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Abstract

In May 2014, the Court of Justice for the European Union ("CJEU") surprised the global cyber law community by holding that search engines like Google are "controllers" of the processing of personal data under the European Union Data Protection Directive. This means that they are obliged in some circumstances to remove links from search results that pertain to information that infringes on an individual's rights under the Directive. This obligation has come to be referred to as an aspect of a digital "right to be forgotten." The search results in question related to a mortgage sale of property in a bankruptcy that had taken place in 1998. In 2010, links to a Spanish newspaper's advertisement of the sale showed up prominently in Google search results and were no longer relevant and arguably damaging to the data subject.

The case sparked global debate about who should ultimately be responsiblefor the protection and erasure ofprivate information online. The practicalresult of the decision leaves much discretion in the hands of online entities, such as Google, Bing, and Yahoo!, to implement their own internal proceduresfor protecting personal data on the basis of individual complaints made to them. There is little to no governmental or judicial oversight of these procedures.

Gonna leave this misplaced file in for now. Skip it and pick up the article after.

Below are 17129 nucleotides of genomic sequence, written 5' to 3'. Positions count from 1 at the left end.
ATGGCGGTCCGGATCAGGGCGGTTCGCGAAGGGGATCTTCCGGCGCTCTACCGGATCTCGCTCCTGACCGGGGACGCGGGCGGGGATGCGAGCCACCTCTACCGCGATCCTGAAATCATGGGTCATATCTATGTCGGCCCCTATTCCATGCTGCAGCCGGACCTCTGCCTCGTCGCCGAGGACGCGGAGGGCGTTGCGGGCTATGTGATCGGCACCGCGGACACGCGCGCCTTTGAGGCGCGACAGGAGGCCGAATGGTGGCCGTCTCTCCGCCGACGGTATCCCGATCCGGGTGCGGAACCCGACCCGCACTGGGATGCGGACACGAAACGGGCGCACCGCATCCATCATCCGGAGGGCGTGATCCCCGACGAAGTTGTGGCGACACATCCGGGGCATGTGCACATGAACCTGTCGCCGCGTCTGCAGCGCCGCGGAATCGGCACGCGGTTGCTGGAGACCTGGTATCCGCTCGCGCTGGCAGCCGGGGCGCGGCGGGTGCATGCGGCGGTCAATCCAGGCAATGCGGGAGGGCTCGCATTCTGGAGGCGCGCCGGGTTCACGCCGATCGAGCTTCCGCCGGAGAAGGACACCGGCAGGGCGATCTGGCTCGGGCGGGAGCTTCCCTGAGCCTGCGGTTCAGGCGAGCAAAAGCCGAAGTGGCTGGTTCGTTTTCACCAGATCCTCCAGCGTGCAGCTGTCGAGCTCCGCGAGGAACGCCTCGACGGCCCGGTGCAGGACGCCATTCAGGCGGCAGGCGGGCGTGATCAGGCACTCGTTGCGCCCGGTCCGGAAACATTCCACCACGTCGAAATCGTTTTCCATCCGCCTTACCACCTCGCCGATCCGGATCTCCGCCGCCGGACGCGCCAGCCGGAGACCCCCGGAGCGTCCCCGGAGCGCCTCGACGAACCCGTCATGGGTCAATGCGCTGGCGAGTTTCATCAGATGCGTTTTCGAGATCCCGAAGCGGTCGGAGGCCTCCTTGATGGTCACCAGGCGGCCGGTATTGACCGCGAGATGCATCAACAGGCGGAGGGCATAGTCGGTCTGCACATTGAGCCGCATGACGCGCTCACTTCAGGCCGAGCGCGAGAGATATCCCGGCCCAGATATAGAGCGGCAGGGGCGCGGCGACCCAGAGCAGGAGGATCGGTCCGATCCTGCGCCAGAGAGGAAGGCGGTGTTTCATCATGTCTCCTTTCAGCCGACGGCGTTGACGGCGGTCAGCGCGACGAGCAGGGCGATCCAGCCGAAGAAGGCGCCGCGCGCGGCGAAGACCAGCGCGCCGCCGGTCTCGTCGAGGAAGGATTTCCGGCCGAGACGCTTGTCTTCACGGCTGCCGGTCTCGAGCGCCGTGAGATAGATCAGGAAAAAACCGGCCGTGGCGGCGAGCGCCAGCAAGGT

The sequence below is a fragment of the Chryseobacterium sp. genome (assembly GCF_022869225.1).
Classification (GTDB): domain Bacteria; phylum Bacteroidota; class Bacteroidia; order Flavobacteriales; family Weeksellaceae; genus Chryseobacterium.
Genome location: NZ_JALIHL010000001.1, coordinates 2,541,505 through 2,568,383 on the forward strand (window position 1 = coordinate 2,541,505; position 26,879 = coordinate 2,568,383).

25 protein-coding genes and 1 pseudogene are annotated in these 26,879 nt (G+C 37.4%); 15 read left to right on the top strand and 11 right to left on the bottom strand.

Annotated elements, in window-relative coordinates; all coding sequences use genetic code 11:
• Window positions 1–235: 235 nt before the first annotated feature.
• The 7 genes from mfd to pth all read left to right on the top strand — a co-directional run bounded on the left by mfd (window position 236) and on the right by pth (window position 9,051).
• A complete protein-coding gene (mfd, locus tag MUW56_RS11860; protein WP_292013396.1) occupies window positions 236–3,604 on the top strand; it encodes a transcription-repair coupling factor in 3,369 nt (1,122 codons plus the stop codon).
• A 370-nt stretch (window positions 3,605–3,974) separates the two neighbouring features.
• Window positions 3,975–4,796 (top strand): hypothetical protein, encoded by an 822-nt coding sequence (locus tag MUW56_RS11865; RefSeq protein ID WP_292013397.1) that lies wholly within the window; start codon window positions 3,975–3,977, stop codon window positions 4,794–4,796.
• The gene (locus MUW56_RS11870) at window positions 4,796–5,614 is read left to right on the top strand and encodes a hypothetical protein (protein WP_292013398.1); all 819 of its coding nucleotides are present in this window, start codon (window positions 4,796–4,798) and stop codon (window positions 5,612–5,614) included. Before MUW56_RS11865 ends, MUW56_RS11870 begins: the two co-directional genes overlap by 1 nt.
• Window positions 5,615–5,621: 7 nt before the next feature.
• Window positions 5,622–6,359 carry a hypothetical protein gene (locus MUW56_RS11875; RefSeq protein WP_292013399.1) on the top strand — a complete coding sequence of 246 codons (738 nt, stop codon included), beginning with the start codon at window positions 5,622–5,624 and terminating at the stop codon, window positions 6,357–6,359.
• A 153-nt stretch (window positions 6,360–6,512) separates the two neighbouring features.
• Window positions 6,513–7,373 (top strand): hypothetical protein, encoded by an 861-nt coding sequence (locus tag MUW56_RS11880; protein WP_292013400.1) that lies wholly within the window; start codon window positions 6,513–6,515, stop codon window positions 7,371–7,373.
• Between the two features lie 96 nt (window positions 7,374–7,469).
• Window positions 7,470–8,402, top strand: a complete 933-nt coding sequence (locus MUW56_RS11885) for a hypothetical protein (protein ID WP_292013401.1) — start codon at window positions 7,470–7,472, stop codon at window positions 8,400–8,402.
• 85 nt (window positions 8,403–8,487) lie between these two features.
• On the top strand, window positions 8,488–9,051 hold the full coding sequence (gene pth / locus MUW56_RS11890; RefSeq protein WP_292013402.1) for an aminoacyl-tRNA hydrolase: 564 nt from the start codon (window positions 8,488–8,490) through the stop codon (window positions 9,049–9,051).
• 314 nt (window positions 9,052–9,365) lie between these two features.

This Article examines the impact of the recent CJEU decision on global privacy protection. In particular, it canvasses questions about who should bear responsibilityfor the protection of privacy, ultimately arguing that it is unbefitting and socially undesirable for unchecked businesses to act as the ultimate arbiters ofprivacy. However, the pendulum may now have swung so far in this direction that the only meaningful approach to protecting online privacy going forward is for governments and interest groups to assist such businesses in making appropriate privacy-protective decisions.

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